What I’m about to reveal may very well cause editors the world over to send hate mail. But you, my faithful readers, must know the truth.
Well, this is actually not some arcane grammar secret, since a simple Internet search will give you the details. I will caution you up front to use this literary device very sparingly, but let me show you the proper, classical way to skirt grammar rules.
Remember the old maxim that one should never use sentence fragments? Most of the time this is great advice, but there are occasions when a fragment can have a powerful impact. This mainly works because the reader, consciously or subconsciously, fills in the blanks and becomes more involved with your prose.
Let’s give the formal definition:
- anapodoton: leaving out a clause to deliberately make a fragment, though the missing clause is suggested by the fragment
The key here is that what’s left out needs to be understandable (if not, you’ve only got a fragment). Here’s a classic example:
If only I were down there on the field.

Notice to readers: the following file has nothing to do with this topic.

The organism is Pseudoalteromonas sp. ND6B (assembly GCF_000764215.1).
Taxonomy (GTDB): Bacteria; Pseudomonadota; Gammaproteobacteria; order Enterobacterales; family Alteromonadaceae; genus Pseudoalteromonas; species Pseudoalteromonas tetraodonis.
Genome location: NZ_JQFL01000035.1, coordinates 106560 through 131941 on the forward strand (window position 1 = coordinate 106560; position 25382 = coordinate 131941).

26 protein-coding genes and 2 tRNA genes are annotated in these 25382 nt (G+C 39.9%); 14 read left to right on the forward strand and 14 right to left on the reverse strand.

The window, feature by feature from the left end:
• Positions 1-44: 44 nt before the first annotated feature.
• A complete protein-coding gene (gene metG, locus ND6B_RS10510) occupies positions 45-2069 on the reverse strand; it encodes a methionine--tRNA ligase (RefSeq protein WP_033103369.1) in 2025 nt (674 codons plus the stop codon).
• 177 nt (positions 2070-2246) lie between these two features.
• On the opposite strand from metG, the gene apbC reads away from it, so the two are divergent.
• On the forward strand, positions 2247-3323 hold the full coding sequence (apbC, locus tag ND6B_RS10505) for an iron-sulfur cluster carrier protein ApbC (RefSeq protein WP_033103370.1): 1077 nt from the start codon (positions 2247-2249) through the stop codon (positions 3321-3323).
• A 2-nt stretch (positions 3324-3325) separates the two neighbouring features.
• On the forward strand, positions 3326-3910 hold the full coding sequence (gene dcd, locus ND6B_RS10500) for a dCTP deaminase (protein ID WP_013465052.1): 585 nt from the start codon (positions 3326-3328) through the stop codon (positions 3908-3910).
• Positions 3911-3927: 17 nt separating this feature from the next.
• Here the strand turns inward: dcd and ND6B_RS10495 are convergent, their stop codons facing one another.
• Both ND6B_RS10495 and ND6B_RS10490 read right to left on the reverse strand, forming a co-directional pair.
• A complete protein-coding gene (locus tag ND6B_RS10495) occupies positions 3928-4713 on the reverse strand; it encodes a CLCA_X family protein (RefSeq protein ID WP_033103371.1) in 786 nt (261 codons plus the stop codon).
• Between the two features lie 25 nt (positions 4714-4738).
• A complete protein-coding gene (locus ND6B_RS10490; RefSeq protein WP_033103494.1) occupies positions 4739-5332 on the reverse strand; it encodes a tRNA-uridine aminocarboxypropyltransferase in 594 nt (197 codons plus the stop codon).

While we don’t know exactly what the narrator thinks will happen, we do know that delusions of grandeur are in the offering. Or take this example:
Whenever you decide to be reasonable.
Here we know the narrator means that the desired outcome will happen when the audience sees things in the correct way (i.e., the narrator’s way).
As you may have noticed, anapodoton usually works best with dialog or first-person narration. However, you could also make it work with essays, poetry, and even formal writing.
If you use it wisely.
What I can’t promise, however, is that editors, professors, and others deciding your writing fate will see a witty anapodoton instead of a fragment. That depends on how well you can argue your point.